When I asked where he had disappeared too, he got all defensive, because he was tired after working the night shift, he went out to the car, to take a “little map and didn’t intend to sleep that long”…..never mind that I had been up ALL NIGHT in severe pain, vomiting until I was dry heaving….and my then 17 yr old had to drive me to the ER at 4 in the morning!
    I remember the ride home though….I was soooo hurt! I couldn’t believe that MY husband hadn’t been waiting in recovery, anxious to see me ASAP! I had lost a lot of blood, he KNEW that….but his needs came first.
    It still hurts me to this day. When I let myself think about it.
    Someone please remind me…WHY are we here? WHY are we still married to these selfish men….who I feel are mentally not right in their heads!!! WHY???


    • Exodus says:

      Lonelywife, I have heard so many stories about how these men abandon us in our time of most need whether it’s physical or emotional or both. I am so sorry to hear about your loss and having to deal with the additional painful frustration and hurt of being abandoned by our husband! Their behavior is so foreign to me. I cannot imagine how any human being could be so selfish and cold. You will not forget that kind of betrayal. Those types of betrayals are the ones that constantly chip away any hope for a better marriage. and yes, why are we still here? Why do we believe that we can’t do any better than this?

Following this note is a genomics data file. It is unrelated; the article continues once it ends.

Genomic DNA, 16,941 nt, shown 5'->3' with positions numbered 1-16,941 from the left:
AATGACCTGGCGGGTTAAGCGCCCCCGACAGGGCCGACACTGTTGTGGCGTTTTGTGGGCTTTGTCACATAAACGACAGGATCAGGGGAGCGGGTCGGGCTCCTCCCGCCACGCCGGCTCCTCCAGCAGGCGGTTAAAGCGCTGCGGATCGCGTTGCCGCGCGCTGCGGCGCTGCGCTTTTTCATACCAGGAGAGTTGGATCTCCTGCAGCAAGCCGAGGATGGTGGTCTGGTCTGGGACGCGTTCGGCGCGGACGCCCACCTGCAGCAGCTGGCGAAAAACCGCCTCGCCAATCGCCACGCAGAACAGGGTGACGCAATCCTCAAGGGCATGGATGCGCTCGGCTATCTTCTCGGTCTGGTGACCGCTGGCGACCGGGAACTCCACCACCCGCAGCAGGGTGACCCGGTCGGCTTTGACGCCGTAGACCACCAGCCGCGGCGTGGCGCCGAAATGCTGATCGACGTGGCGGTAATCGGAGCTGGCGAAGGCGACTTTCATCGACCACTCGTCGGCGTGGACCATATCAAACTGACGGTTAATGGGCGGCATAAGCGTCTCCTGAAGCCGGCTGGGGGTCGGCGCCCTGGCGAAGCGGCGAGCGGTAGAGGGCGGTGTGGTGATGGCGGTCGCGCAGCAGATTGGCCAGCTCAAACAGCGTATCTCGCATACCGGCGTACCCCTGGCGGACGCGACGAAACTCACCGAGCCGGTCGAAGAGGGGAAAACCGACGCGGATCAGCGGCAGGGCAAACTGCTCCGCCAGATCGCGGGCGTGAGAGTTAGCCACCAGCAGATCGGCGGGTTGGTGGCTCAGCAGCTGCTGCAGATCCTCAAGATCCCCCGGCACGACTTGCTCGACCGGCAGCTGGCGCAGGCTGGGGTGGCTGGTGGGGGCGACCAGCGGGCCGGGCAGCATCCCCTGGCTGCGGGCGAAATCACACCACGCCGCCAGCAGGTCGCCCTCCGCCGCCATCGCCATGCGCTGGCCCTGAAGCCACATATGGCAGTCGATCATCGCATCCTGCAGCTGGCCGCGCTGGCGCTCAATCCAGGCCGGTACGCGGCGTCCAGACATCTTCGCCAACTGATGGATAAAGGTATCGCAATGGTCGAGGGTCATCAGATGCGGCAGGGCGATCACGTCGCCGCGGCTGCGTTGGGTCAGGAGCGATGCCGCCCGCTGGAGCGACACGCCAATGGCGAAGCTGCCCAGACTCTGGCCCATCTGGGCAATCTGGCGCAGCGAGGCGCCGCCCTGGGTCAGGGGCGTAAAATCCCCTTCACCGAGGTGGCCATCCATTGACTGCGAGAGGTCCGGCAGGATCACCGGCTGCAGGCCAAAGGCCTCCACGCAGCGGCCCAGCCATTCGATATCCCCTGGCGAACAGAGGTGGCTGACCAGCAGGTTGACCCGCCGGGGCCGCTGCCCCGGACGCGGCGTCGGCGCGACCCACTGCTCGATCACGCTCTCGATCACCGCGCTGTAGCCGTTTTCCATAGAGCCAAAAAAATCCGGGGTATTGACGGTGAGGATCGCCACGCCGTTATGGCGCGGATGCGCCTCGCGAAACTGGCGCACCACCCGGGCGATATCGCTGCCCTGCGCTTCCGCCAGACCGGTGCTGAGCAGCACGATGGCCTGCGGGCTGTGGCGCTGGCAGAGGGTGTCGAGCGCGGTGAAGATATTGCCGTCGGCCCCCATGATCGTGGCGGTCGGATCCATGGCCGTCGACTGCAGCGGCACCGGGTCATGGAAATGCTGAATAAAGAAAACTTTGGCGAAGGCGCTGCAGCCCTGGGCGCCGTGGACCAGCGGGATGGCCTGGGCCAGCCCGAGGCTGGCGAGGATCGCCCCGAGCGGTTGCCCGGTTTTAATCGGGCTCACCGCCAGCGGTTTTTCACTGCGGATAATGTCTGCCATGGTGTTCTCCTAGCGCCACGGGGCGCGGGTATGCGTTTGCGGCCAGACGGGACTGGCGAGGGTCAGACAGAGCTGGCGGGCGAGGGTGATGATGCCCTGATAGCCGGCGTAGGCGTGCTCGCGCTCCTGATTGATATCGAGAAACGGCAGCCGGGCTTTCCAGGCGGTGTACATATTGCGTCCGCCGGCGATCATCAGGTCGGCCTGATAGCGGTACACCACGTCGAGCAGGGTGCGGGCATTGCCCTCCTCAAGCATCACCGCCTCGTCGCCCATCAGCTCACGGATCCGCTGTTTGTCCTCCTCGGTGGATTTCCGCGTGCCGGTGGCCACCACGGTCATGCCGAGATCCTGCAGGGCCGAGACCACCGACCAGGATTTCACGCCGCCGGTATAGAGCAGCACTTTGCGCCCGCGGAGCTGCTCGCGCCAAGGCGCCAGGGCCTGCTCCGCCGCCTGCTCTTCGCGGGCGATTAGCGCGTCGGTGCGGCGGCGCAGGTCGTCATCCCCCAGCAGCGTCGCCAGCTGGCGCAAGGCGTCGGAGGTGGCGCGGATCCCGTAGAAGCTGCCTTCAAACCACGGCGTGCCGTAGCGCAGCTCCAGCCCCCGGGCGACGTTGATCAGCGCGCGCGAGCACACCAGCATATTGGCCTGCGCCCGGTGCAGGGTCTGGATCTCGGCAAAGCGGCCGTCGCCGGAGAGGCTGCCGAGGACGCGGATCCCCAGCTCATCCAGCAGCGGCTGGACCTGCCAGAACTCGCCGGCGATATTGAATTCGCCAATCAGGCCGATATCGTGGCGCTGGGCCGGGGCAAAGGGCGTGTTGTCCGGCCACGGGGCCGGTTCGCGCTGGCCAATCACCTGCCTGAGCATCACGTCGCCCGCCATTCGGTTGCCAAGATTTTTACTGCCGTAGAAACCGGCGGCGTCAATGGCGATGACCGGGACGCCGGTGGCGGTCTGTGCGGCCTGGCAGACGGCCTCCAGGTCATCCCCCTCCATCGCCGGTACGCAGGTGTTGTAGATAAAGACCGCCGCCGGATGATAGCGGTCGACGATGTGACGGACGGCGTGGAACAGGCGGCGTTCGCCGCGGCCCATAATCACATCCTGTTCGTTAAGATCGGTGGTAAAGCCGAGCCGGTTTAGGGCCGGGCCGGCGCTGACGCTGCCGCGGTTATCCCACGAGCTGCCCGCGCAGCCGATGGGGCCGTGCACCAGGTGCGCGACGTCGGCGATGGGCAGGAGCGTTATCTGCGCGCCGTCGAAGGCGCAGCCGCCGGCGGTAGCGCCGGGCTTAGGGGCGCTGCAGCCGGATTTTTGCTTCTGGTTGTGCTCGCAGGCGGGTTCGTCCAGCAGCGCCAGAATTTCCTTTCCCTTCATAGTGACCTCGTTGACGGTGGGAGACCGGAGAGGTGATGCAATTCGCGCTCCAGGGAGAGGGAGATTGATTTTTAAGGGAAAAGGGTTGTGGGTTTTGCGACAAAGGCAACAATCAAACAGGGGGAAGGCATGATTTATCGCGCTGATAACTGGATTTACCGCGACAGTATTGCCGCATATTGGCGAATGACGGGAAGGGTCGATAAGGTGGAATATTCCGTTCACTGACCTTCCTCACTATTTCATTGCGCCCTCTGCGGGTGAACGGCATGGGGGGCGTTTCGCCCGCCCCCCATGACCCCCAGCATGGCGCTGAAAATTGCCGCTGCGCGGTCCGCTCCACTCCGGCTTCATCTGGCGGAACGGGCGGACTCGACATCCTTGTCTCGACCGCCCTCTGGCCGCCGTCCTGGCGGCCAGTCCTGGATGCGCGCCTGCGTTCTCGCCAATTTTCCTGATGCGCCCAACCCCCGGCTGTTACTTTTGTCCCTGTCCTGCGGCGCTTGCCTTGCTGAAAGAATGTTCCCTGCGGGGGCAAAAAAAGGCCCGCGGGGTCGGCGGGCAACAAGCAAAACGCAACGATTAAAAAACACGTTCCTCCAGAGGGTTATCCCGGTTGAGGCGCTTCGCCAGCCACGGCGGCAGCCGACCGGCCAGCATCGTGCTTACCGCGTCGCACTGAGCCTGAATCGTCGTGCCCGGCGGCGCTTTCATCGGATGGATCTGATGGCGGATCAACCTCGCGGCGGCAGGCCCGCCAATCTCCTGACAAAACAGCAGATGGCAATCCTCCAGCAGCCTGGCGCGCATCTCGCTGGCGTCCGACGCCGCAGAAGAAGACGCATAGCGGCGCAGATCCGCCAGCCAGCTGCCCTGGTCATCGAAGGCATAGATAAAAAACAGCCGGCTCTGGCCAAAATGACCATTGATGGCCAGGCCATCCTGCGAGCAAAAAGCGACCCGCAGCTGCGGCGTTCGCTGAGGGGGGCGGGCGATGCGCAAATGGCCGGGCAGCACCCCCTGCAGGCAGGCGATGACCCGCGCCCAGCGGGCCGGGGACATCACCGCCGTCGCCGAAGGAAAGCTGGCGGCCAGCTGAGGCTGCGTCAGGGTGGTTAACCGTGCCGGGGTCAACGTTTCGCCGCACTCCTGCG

I think about that question every single day and I know that the reason that I’m still here is because I didn’t leave in the beginning. Through all the struggles and the hurt and the screaming and fighting, I learned to tolerate more and more and we get older and before we know it, years pass. It’s become almost second nature for me to just cope with the abuse. I know it’s wrong, I know it’s bad but I am so worn down and beaten up now that it’s hard for me to even imagine if I could survive on my own. My mind is not sharp anymore, I am so traumatized that almost any sudden noise sets off a horrible panic in me and I have difficulty in decision-making. I’ve noticed this has gotten much worse just in the last year. I no doubt have PTSD but I always think I can manage it on my own. I’m always living on the edge with one foot in the door and one trying to get out. This is a horrible time for people to split up with the bad economy, no jobs, I’m self employed with my husband so there’s no way he can help support me, is a horrible situation.
      We should join forces and get a house of our own.


  3. newshoes says: